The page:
By making better use of genetic engineering, we’ll one day have the ability to change ourselves in remarkable ways in order to become better adapted to our current world.  We will be able to re-sync our biological evolution with our cultural evolution so we no longer feel uprooted, like a fish out of water.  Continuing research in neuroscience will allow us to learn more about how our brains function and how to optimize that functioning.  Finally, the strides we make in computing and artificial intelligence should allow us to vastly improve our simulation power and arm us with greater intelligence for solving all the problems that we face.

Overall, I don’t see progress as the enemy, but rather that we have an alignment problem between our current measures of progress, and what will actually lead to maximally fulfilling lives.

“The realization that all human truth must not only shine against an enveloping darkness, but that such truth is even shot through with its own darkness may be depressing, and not only to utopians…But it has the virtue of restoring to man his sense of the primal mystery surrounding all things, a sense of mystery from which the glittering world of his technology estranges him, but without which he is not truly human.”

And if we actually use technology to change who we are as human beings, by altering the course of natural selection and our ongoing evolution (which is bound to happen with or without our influence, for better or worse), then it’s difficult to say what the future really holds for us.  There are cultural and technological forces that are leading to transhumanism, and this may mean that one day “human beings” (or whatever name is chosen for the new species that replaces us) will be inherently rational, or whatever we’d like our future species to be.  We’ve stumbled upon the power to change our very nature, and so it’s far too naive, simplistic, unimaginative, and short-sighted to say that humans will “always” or “never” be one way or another.  Even if this were true, it wouldn’t negate the fact that one day modern humans will be replaced by a superseding species which has different qualities than what we have now.

2. The Furies

“…Existentialism, as we have seen, seeks to bring the whole man-the concrete individual in the whole context of his everyday life, and in his total mystery and questionableness-into philosophy.”

This is certainly an admirable goal to combat simplistic abstractions of what it means to be human.  We shouldn’t expect to be able to abstract a certain capacity of human beings (such as rationality), consider it in isolation (no consideration of context), formulate a theory around that capacity, and then expect to get a result that is applicable to human beings as they actually exist in the world.  Furthermore, all of the uncertainties and complexities in our human experiences, no matter how difficult they may be to define or describe, should be given their due consideration in any comprehensive philosophical system.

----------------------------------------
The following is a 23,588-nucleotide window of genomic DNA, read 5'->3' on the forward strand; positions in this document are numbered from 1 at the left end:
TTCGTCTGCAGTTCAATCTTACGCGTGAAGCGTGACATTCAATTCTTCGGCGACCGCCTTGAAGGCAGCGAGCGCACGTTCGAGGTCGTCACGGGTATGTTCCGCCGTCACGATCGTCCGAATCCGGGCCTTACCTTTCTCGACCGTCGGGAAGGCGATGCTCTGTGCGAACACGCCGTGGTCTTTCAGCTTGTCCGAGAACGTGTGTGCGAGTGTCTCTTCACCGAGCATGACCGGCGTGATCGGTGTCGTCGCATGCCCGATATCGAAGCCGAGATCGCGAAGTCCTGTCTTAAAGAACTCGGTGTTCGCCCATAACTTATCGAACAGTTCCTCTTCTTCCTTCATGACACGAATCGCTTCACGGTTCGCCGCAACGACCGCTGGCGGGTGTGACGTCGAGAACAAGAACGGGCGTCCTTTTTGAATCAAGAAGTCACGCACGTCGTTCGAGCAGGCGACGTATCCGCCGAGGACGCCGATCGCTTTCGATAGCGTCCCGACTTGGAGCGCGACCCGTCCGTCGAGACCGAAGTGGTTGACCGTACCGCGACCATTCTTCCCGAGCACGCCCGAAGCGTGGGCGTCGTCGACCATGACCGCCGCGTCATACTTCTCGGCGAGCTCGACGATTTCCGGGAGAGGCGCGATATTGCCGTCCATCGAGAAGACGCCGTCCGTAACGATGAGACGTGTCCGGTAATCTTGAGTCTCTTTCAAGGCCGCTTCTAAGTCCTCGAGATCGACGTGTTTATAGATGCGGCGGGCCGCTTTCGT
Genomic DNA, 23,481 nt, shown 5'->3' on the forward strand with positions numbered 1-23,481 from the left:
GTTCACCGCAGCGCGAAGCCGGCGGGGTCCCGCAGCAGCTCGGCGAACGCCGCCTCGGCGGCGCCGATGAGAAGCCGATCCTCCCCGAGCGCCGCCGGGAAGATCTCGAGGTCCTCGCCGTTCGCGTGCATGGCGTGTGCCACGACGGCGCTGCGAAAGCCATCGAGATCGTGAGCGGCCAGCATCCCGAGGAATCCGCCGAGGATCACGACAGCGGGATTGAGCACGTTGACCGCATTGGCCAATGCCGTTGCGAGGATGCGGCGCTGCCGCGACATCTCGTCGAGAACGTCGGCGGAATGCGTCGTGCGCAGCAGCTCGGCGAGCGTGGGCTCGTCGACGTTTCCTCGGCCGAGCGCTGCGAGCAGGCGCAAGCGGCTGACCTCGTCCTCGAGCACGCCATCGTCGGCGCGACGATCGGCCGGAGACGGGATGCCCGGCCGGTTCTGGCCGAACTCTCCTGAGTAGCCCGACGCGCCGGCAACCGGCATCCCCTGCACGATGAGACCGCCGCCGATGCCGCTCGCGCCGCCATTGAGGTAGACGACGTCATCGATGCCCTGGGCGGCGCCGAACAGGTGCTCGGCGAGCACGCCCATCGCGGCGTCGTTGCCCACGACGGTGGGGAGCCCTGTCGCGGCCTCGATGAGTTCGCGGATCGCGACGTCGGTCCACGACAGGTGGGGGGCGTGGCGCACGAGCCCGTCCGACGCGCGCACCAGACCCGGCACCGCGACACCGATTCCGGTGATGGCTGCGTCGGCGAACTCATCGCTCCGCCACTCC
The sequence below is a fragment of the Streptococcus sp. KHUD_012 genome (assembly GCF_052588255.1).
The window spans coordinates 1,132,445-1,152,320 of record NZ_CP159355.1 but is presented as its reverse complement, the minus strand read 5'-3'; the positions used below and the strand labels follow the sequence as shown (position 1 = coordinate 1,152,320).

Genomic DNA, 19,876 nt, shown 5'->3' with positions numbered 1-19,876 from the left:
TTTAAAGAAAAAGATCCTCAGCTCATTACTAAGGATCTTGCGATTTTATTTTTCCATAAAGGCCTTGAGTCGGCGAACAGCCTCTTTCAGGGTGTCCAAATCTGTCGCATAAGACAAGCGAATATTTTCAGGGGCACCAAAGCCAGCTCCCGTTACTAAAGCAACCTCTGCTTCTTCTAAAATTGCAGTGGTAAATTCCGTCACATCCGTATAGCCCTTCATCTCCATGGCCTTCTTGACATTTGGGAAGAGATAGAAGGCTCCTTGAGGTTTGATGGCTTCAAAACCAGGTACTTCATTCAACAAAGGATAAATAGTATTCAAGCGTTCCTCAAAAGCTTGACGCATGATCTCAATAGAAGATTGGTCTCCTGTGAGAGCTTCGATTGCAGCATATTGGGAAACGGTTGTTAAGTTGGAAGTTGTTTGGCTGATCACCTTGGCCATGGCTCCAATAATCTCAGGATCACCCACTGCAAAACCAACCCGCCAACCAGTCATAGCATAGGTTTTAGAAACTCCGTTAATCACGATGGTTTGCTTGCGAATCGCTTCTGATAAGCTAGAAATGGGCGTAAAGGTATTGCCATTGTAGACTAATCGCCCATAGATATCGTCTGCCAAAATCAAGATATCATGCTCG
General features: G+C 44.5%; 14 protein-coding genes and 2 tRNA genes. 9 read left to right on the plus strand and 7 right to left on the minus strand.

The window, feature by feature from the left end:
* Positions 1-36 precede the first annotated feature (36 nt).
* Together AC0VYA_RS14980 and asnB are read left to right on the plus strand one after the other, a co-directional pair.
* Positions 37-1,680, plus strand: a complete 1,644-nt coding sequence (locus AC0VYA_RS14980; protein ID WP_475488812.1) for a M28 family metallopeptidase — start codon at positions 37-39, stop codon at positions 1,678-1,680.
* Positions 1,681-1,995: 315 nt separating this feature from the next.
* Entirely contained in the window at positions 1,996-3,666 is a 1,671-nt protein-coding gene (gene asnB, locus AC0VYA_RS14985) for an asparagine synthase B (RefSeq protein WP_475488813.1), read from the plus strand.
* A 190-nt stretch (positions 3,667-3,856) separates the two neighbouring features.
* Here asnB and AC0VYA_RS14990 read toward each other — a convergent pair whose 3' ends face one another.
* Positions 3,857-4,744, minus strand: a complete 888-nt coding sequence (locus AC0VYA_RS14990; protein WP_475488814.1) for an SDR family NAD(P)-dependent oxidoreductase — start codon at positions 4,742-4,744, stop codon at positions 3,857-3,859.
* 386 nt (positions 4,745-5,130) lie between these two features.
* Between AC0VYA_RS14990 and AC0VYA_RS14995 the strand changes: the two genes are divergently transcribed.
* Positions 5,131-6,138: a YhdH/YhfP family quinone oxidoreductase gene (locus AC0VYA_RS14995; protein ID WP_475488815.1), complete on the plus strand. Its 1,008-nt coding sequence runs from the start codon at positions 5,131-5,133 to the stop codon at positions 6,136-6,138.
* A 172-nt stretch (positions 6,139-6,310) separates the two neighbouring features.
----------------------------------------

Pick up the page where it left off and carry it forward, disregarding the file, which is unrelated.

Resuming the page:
“In modern philosophy particularly (philosophy since Descartes), man has figured almost exclusively as an epistemological subject-as an intellect that registers sense-data, makes propositions, reasons, and seeks the certainty of intellectual knowledge, but not as the man underneath all this, who is born, suffers, and dies…But the whole man is not whole without such unpleasant things as death, anxiety, guilt, fear and trembling, and despair, even though journalists and the populace have shown what they think of these things by labeling any philosophy that looks at such aspects of human life as “gloomy” or “merely a mood of despair.”  We are still so rooted in the Enlightenment-or uprooted in it-that these unpleasant aspects of life are like Furies for us: hostile forces from which we would escape (the easiest way is to deny that the Furies exist).”

My take on all of this is simply that multiple descriptions of human existence are needed to account for all of our experiences, thoughts, values, and behavior.  And it is what we value given our particular subjectivity that needs to be primary in these descriptions, and primary with respect to how we choose to engineer the world we live in.  Who we are as a species is a complex mixture of good and bad, lightness and darkness, and stability and chaos; and we shouldn’t deny any of these attributes nor repress them simply because they make us uncomfortable.  Instead, we would do much better to face who we are head on, and then try to make our lives better while taking our limitations into account.

“We are the children of an enlightenment, one which we would like to preserve; but we can do so only by making a pact with the old goddesses.  The centuries-long evolution of human reason is one of man’s greatest triumphs, but it is still in process, still incomplete, still to be.  Contrary to the rationalist tradition, we now know that it is not his reason that makes man man, but rather that reason is a consequence of that which really makes him man.  For it is man’s existence as a self-transcending self that has forged and formed reason as one of its projects.”